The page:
A Leeds United employee was “treated like a piece of meat” in the way she was sacked by the club, a tribunal has heard.
Former Education and Welfare officer Lucy Ward told the tribunal she was dismissed as she was in a relationship with former head coach Neil Redfearn.
She is claiming unfair dismissal and sex discrimination at the hearing.
The club denies any improper conduct and claims she was was dismissed for exceeding her annual leave entitlement.
In 2015, Ms Ward travelled to Canada to work as a BBC analyst and commentator at the 2015 Women’s World Cup.
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The tribunal previously heard club chairman Massimo Cellino sacked her because she and Mr Redfearn came as “a pair”.
Ms Ward told the tribunal she was treated as “Neil’s baggage” and was given “no dignity as a businesswoman in my own right”.
Leeds United’s barrister Lucy Bairstow put it to Ms Ward that she “repeatedly failed to work on a Wednesday” and had not been given specific authorisation to have that day off.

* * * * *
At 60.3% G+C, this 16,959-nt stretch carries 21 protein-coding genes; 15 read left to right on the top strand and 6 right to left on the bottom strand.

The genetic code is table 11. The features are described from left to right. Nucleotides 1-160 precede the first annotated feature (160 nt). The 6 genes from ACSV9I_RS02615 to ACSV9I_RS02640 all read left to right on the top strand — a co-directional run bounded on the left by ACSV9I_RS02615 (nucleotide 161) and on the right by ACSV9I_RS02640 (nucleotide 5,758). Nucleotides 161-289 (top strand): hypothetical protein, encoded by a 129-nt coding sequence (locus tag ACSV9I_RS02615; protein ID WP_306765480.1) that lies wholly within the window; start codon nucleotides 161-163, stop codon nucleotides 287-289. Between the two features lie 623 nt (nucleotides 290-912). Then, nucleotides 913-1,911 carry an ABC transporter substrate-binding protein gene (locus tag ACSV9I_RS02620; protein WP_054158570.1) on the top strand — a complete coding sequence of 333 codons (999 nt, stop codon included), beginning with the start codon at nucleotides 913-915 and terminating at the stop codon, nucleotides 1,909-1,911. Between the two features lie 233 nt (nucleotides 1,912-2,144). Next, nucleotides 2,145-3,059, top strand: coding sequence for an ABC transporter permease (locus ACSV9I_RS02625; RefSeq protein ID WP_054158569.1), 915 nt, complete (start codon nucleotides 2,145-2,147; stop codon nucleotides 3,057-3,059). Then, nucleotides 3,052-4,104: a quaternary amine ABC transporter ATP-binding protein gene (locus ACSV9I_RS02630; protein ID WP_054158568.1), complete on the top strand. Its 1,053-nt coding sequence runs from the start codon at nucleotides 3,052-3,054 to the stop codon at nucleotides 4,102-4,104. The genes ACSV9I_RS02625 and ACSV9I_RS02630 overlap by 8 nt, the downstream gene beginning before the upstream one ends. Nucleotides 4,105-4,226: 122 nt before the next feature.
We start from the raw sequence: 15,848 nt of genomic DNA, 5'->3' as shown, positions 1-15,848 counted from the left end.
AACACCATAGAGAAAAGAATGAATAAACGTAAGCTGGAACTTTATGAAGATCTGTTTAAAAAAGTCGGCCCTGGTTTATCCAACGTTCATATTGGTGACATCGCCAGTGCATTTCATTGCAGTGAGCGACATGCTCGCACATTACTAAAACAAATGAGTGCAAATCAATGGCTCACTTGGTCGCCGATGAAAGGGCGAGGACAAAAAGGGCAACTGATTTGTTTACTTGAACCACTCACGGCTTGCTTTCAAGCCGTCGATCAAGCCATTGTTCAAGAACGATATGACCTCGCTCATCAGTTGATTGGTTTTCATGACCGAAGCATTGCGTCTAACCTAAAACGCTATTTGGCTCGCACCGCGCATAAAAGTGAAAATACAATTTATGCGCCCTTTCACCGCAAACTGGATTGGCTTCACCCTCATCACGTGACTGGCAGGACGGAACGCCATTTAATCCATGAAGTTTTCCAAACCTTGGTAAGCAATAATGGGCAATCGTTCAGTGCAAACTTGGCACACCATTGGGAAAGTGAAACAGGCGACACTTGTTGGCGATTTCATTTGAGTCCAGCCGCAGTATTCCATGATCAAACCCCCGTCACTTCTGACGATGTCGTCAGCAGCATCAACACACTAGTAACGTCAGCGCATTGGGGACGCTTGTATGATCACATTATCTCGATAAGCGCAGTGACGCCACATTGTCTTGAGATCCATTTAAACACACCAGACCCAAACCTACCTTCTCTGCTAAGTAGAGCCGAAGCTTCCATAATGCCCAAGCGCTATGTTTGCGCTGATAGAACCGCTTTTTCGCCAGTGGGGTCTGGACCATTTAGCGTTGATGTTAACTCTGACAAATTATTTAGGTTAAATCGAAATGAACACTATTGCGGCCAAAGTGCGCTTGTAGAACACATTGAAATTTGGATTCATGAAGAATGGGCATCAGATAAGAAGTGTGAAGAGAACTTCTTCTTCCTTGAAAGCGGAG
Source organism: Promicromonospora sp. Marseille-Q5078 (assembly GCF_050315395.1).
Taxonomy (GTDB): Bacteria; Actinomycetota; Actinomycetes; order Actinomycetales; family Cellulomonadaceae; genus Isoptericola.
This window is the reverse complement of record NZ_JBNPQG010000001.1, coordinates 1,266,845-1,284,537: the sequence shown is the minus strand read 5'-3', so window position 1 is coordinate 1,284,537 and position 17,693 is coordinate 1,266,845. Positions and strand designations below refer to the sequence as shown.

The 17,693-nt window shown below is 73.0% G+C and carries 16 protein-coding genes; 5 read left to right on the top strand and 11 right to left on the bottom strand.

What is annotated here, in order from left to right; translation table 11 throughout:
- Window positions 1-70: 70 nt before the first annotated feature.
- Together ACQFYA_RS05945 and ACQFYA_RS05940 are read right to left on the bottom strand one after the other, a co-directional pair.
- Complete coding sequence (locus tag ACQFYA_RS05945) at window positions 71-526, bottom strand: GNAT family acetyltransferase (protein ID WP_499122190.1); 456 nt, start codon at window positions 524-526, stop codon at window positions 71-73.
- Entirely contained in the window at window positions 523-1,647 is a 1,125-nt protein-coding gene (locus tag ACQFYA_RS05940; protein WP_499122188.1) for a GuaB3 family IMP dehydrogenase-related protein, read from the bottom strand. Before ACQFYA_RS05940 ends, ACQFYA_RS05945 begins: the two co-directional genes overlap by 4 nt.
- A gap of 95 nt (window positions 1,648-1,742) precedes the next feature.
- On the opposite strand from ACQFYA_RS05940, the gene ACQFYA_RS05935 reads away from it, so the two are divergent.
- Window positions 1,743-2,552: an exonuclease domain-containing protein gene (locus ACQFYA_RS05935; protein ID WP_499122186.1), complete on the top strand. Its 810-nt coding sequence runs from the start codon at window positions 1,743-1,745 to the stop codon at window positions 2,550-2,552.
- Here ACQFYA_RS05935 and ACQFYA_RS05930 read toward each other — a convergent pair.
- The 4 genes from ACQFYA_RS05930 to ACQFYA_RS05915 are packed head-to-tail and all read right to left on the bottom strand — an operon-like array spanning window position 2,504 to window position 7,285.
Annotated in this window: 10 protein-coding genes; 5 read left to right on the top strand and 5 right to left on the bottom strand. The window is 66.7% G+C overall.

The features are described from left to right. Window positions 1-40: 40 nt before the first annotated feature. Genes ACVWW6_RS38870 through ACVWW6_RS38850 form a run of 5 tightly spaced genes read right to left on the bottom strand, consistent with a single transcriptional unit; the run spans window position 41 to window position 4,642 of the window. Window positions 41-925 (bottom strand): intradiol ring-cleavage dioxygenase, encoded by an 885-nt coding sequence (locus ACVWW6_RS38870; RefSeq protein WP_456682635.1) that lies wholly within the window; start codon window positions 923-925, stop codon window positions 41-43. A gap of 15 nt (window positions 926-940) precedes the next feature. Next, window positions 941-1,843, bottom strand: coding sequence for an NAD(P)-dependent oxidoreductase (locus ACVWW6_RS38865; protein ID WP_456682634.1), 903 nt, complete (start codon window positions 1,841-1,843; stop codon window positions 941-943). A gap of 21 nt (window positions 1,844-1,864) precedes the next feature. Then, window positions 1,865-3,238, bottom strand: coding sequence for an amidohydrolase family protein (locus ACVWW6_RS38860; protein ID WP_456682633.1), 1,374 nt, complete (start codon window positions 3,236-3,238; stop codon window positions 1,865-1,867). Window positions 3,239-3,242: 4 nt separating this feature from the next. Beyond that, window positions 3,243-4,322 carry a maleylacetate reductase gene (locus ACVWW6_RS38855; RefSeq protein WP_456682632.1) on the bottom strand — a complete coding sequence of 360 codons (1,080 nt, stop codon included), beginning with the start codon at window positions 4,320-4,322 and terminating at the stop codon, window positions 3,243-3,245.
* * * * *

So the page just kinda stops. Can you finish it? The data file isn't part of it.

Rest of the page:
She responded: “My working pattern was well-known and agreed with my line manager each season.
“Nobody ever said what I was doing was wrong. I’m being disciplined for the working practices I’ve had for 11 years.”
The hearing was also told of an alleged conversation between Mr Cellino and Gary Cooper, the chairman of Leeds Ladies FC.
Ms Ward said she was told by Mr Cooper that Mr Cellino had said to him: “Football is no place for women, they should be in the bedroom or the beauticians.”
Lacked formal approval
Nicholas Randall QC, representing Ms Ward, told the tribunal his client did get approval to take leave to cover the Women’s World Cup.
But Leeds’ former executive director Adam Pearson said Ms Ward lacked “formal approval” and only sent an email to her line manager “a few days before” flying out.
Mr Pearson, now owner of Rugby League side Hull FC, said working for another company for two months without formal permission was “disrespectful” to the club.
He denied there was a chauvinistic atmosphere at Elland Road and said the club had women in senior roles.
The tribunal continues.
Source:: BBC world news feed